It is a process extricating myself from this city like boiling tears to find salt or uprooting a reluctant tree I suck on each memory patiently savoring how the textures have changed in my mouth resisting the urge to bite, to pack my bags and leave tomorrow My gnarled roots go too deep to tether so let's pull and pull together this process is goodbye
In Seattle, in autumn, the boulevards become cathedrals the stained glass windows are chestnut trees (they tithe by throwing down glossy artillery) and the pew (PEW PEW) is my motorcycle I bomb through the streets hymning nonsense songs I make up for the sheer joy of living Blessed art thou? Nah, Blessed art I, motherfuckers. Blessed art I to be here, right now.
In Seattle, in Autumn, I hold court with two toddlers. Beautiful, they greet me in french hold their arms in the air like little white flags surrendering to their need to be held. Which is, more honestly, my need to be held by sticky little fingers and soft noses in my neck. All of the small wonders that stop me mid-step: the first time she said my name the way his hands so delicately pluck apple slices off of the tabletop In Autumn, they learned to speak. They learned to run from tree to tree in the park chanting "rough rough rough!" into the bark In Autumn, they kissed me goodbye leaving Cheerios on my cheeks for the last time.
In Seattle, in Autumn, we built a gym a gym, and JIM we called him hewn by our hands as a fellowship of monkeys I sanded the edges for you We matted, painted, carpeted and filled him with joy and community success, sweat, and weights Moar bars in moar places we chanted as they went up one by one "we need one here, so people can lache" "and one over here for pullups and play" So, hammers and nails and buckets of varnish reused plywood and rails rusty tarnished in Autumn, we built a JIM.
And in Autumn, I'll say "Goodbye" to him. He who runs so deep in me. There's hardly been a day in the past five years when I haven't woken him with eggs and tea (he takes two sugars, not three, and cream) We don't talk much anymore, but I know he knows That I will miss him most of all. It's him I'll call, when my pride falls. When I wish I hadn't left. and the "Hey girl" he uses to say hello will fill my heart, bereft. Him, my champion of peaceful silence and headstands in awkward places. In Autumn, I'll pack my heart up too, and leave him in Her ample graces.
New places? New places. I'll tie up my laces and go belong somewhere else I'm sure the sun shines on the East Coast too and oak trees throw down artillery shells And there's good work to be worked, and tears to be jerked and the hobos play jazz with soul And there's a new Him with arms like oceans vast, capable, and true with eyes like storms, and hands deeply worn and a voice that says "I love you" And means it. And all that makes it worth it. Worth tying up loose ends on traveling sacks and Goodwilling most of my clothes worth stopping this life right dead in it's tracks and trying this new, larger path I've chose.
I will be back, often, and loudly. Love you all, Janine
Hey everybody. I'm back in school. This will mean many writings will be thrown upon this website. Here's the first.
My teacher asked us to bring in something from home that symbolized who we are, and write about it. This is what happened:
My symbolic object isn't, precisely, an object. The very word "object" implies inanimation, whereas my subject is very warmly alive, adaptive, and thoughtful. The best representation of myself I can bring to you are my hands.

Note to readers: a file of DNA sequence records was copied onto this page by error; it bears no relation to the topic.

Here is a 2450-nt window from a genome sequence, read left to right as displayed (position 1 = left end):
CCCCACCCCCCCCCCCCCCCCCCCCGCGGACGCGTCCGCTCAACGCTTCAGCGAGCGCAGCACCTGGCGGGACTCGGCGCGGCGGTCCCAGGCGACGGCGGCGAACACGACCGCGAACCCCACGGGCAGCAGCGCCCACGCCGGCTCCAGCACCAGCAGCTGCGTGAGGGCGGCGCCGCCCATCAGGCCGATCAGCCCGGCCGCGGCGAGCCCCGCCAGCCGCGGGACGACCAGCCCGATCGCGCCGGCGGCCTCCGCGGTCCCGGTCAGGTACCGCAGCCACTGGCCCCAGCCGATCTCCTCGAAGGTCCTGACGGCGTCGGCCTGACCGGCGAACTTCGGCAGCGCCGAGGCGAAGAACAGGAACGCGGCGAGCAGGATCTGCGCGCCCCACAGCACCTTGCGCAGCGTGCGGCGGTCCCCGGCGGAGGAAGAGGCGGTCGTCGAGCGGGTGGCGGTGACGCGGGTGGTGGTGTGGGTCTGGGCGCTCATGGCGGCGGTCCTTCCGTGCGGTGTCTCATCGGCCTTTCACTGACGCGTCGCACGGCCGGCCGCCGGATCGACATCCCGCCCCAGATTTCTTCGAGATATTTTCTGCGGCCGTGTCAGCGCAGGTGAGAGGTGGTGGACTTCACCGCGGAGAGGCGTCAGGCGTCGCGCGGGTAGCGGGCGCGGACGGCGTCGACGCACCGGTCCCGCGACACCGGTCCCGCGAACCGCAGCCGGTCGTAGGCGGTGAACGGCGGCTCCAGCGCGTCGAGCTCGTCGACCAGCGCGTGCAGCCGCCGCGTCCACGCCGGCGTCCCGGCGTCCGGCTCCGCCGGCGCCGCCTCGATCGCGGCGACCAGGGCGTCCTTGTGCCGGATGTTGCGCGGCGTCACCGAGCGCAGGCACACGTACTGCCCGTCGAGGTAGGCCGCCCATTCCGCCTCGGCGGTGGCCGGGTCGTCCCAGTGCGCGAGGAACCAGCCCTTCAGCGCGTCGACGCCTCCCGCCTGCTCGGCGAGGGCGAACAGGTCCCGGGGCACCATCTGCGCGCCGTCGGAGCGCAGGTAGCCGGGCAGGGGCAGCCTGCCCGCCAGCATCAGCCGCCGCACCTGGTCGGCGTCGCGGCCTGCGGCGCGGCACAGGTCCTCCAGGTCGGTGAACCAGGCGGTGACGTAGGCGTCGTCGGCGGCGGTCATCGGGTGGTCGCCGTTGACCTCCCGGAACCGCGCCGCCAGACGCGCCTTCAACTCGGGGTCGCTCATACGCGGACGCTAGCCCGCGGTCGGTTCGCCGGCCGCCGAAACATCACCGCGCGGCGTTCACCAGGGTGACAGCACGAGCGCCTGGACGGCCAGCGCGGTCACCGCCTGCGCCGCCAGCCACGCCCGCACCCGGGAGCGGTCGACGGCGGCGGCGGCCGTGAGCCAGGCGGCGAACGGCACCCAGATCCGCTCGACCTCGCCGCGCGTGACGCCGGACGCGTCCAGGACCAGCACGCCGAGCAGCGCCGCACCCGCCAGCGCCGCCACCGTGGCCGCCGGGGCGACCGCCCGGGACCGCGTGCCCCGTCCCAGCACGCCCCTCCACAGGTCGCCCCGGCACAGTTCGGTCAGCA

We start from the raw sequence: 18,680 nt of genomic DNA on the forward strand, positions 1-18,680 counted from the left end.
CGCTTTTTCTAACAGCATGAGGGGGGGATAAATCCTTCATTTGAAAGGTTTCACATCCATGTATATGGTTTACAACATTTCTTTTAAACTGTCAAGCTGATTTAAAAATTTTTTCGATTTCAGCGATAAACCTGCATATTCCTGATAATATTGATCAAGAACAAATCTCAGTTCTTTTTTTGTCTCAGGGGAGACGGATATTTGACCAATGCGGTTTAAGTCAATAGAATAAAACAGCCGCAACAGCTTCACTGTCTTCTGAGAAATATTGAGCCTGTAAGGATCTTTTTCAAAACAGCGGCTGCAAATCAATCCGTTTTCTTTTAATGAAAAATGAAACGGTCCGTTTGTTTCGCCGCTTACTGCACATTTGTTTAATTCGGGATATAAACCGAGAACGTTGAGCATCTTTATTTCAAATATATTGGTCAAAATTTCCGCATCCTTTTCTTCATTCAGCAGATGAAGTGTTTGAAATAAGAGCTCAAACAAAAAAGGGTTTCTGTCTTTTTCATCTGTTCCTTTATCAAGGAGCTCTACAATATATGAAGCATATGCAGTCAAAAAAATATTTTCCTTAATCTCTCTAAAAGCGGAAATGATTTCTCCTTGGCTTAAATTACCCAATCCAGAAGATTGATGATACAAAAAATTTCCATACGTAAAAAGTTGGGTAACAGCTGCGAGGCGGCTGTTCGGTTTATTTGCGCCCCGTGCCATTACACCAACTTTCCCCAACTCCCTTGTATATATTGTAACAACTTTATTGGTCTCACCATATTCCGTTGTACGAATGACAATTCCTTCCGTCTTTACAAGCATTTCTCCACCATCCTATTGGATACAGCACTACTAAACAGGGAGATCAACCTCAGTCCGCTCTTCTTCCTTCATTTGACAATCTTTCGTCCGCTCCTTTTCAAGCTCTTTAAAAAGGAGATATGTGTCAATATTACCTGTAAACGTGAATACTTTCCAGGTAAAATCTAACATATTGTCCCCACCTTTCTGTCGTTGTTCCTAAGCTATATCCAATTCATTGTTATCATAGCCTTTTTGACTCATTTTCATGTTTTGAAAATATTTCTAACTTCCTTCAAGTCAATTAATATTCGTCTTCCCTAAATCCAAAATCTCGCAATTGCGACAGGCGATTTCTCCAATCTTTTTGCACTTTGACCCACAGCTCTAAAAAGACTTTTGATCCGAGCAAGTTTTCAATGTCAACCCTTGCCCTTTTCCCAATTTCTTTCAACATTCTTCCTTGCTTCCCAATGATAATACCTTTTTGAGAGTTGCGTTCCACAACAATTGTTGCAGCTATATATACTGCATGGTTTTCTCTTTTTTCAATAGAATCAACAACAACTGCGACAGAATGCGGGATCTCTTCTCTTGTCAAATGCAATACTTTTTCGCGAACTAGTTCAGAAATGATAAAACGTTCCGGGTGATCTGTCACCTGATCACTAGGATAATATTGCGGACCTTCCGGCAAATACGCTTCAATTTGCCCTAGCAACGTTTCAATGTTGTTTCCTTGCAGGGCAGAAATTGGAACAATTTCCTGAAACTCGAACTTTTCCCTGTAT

My hands are the only things I've ever had that have been mine to own, to control, and to trust never to be taken from me. I've made them into something I can be really proud of. They are small, seemingly fragile looking, with short, tattered nails. They are swarthy, becalloused by gymnastics rings, bars, and hot coffee pitchers. My fingers are capped with the influence of my steel-stringed guitar, the backs of my hands spattered with well-earned scars. My bones are laced with the evidence of many days spent pulling down hard on bouldering walls, juggling, twirling fire, and building decks. They are ink-stained, palm-ripped, scar-covered, veined like young ivy, and remarkably adept. These are hands that know how to catch a back handspring, scrub up a park playground, play moonlight sonata on a baby grand, build a house, birth a foal, knit a sweater, throw a punch, hold a sword, and gently rock a baby to sleep. They are not an aspiration of what I hope to be, but evidence of what I've done, a scrapbook of my time here so far.
What I adorn my wrists with changes as old strings fray away and new threads replace them, but etched permanently into my skin is a french proverb that's not going anywhere. It says "Etre fort pour etre utile." "Be strong to be useful." The font is from a messy typewriter with a crooked "l", ink spatters abounding unapologetically. That phrase, evidenced by the visual aids that are my hands, is the best introduction I can give you to who I am, what is important to me, and what I will always work to aspire to.
It's been a little while since I've posted, so I figured I'd catch you all up on what's been happening.
First of all, I've been chatting for the past few months with various members of the Latin American community about flying down, training, and setting up some femme jams this summer in various locations. Super exciting stuff! I'll keep you all posted as more information gets set in stone.
Secondly, I discovered a really awesome and affordable gymnastics gym just outside of Seattle that I'm now haunting as a gym rat. The community in this gym are just the sort of people I love hanging out with; happy, driven, and excited to see others succeed. The mat burns are completely worth it. :)
Thirdly, I'm heading back to Texas on Thursday to meet up and train with some good old friends from around the nation that I haven't seen in a while. Should be a fun and exhausting week.